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Saturday, May 5, 2012

Addendum to The Old Whip & Runaway Scrape Story

I just finished Life In Early Texas: The Reminiscences of Mrs. Dilue Harris.  Dilue Rose Harris was an 11-year old in 1836.  Her father was a doctor/farmer who settled his family in 1834 on the Jesse Cartwright league midway between Sugar Land and Richmond. 

Her account of the Runaway Scrape is very interesting.  They got as far as Liberty when they learned of the victory at San Jacinto. (They heard sounds of the battle.  Her father was a former military doctor and recognized the din of cannon fire.)  

They had a very rough time -- her baby sister died of an unidentified disease while they were camped at Liberty -- but she said other refugees suffered more than they did.

As they made their way back home, they stopped at the San Jacinto Battle ground on the 25th.  She described it as grewsome.  She had a chance to go see Santa Anna, but declined.  She'd lost her bonnet and had to wear a table cloth to cover her head in the bad weather.  She didn't want to be seen wearing a table cloth by anyone she knew.

They picked up a lot of news while at the battle ground, including this account of Old Whip.  (She thought Allen Vince owned the horse, but most other accounts say his owner was William Vince.)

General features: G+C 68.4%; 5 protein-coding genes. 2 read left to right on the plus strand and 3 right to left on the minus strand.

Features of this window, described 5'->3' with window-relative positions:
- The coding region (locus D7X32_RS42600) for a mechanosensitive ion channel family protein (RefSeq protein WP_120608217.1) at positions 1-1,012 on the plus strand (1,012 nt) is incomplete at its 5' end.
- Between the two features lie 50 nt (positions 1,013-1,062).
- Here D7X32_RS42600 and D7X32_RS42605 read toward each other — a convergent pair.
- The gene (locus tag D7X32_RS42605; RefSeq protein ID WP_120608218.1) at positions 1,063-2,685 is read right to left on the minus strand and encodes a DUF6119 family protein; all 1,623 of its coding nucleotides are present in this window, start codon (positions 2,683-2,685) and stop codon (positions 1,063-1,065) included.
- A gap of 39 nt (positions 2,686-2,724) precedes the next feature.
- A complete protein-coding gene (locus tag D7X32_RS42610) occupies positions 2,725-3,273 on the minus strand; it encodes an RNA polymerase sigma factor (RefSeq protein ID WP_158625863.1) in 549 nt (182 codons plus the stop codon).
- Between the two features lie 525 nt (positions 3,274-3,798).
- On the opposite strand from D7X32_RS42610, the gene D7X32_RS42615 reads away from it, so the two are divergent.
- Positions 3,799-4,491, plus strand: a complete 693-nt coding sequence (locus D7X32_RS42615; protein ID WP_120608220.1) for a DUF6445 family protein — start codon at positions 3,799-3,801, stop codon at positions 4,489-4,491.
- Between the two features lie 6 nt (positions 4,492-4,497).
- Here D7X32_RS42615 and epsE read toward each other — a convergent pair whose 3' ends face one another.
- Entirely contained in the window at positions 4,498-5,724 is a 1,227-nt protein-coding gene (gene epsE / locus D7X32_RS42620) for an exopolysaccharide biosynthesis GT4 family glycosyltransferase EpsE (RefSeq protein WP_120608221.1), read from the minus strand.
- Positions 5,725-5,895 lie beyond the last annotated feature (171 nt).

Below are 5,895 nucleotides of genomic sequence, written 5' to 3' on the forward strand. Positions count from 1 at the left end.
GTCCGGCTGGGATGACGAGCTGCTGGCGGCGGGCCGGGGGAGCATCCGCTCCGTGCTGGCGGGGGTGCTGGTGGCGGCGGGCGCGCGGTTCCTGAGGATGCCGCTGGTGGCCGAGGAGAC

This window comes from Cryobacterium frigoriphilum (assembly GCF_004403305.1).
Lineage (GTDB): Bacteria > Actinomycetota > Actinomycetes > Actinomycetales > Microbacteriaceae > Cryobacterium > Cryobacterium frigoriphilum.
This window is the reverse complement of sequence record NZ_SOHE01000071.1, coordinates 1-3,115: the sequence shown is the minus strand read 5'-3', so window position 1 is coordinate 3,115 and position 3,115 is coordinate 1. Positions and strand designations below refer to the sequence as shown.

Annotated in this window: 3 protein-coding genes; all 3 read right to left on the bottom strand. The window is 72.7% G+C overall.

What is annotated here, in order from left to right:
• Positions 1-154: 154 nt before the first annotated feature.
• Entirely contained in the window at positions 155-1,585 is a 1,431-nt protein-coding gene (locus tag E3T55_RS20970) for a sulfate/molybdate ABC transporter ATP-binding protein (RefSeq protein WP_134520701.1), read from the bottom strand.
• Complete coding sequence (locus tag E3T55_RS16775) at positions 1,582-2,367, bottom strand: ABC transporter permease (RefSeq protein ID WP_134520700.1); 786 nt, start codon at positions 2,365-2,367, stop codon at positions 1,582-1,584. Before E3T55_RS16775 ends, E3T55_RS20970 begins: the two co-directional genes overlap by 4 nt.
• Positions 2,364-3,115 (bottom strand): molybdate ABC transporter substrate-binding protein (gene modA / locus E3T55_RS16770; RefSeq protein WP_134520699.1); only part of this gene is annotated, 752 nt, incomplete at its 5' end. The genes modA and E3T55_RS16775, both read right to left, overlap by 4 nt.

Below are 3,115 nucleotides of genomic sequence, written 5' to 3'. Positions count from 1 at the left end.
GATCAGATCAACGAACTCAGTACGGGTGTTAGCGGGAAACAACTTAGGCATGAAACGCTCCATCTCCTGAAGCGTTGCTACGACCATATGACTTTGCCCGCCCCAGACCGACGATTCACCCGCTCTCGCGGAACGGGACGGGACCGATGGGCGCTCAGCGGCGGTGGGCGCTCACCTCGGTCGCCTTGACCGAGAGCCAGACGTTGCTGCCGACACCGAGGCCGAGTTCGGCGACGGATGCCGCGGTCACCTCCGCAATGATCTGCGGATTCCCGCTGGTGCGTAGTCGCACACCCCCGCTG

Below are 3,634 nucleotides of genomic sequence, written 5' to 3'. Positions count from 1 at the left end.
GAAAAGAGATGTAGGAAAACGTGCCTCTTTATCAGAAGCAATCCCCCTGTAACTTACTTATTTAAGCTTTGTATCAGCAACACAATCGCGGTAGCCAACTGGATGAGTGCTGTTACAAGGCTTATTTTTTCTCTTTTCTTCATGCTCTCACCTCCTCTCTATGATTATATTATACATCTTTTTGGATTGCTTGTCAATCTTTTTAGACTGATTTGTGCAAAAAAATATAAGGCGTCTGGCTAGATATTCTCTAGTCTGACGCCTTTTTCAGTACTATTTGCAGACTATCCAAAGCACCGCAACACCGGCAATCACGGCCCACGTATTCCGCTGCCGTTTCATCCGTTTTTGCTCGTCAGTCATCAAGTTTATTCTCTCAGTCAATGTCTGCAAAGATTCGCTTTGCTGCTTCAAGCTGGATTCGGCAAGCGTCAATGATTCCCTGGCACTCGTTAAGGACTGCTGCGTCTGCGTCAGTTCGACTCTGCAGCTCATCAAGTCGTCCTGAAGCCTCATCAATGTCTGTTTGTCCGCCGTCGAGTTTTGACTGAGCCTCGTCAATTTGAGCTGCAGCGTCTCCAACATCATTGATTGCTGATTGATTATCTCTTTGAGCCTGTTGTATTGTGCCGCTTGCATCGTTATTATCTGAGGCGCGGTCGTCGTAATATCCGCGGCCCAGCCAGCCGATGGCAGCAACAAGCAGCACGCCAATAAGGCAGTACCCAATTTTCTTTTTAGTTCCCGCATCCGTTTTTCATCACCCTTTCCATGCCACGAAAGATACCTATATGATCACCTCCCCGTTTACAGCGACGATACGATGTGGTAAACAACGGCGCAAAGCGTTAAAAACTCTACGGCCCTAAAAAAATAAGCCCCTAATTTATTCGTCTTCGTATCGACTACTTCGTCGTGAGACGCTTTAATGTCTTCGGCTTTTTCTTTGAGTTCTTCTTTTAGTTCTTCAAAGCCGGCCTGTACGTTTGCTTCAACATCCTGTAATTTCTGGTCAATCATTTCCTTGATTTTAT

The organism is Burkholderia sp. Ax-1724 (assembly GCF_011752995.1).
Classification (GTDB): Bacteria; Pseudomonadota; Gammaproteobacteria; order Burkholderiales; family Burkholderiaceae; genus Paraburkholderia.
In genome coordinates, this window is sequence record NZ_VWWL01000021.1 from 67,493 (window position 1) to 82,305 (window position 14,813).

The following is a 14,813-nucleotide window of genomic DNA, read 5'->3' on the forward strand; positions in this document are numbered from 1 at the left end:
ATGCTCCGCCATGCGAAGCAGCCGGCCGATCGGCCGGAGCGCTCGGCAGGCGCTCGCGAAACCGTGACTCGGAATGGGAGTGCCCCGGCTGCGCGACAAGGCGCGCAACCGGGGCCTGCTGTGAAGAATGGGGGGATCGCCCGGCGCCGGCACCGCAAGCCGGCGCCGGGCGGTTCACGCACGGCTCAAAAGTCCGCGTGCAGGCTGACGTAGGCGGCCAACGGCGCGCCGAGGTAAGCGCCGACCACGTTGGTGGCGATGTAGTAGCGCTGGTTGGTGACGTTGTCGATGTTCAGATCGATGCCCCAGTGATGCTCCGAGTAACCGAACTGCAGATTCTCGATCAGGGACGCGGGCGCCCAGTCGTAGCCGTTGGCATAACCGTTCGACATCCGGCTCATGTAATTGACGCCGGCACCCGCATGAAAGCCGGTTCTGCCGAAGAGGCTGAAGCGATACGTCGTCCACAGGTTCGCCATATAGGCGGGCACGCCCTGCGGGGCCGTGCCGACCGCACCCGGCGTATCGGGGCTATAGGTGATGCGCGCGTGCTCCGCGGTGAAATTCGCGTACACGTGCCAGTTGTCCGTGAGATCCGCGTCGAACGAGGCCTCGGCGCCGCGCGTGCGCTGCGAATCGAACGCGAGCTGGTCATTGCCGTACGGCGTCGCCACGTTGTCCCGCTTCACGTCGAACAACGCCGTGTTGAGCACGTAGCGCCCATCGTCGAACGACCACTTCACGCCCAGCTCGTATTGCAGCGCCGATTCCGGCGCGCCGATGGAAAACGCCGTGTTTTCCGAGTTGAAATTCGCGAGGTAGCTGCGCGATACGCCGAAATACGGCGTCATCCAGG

We stayed one day on Sims Bayou.  There were more than one hundred families, and all stopped to rest and let the stock feed.  We met a Mrs. Brown (a Scotswoman) who was living at William Vince's when the Mexican army crossed the bridge.  They took possession of Allen Vince's fine black horse.  Mrs. Brown's son James, a lad aged thirteen, went and mounted the horse and would not give him up.  The Mexicans made the boy a prisoner.   His mother came out and asked for Santa Anna.  Colonel Almonte came out and asked in English what he could do for her.  She told him she was a subject of the King of England and demanded protection.  Almonte assured her that she and her children would not be hurt and ordered her son to be liberated.  Santa Anna's servant put a fine saddle on the horse.  It was ornamented with gold and had solid gold stirrups.  When the captured plunder was sold at auction, the Texas soldiers bid it in (made the winning bid) and presented it to General Houston.

It appears that William Vince never got his saddle back.  In another section of her memoir, she described Santa Anna's capture.

General Santa was captured the next day after the battle.  He was seen by Captain Karnes to plunge into the bayou on a fine black horse.  He made his escape from the battle ground on Allen Vince's horse, but not on the fine saddle.  He (the horse) was taken to headquarters and after a few days was restored to Allen Vince.  James Brown (the young boy mentioned earlier) pointed out the horse.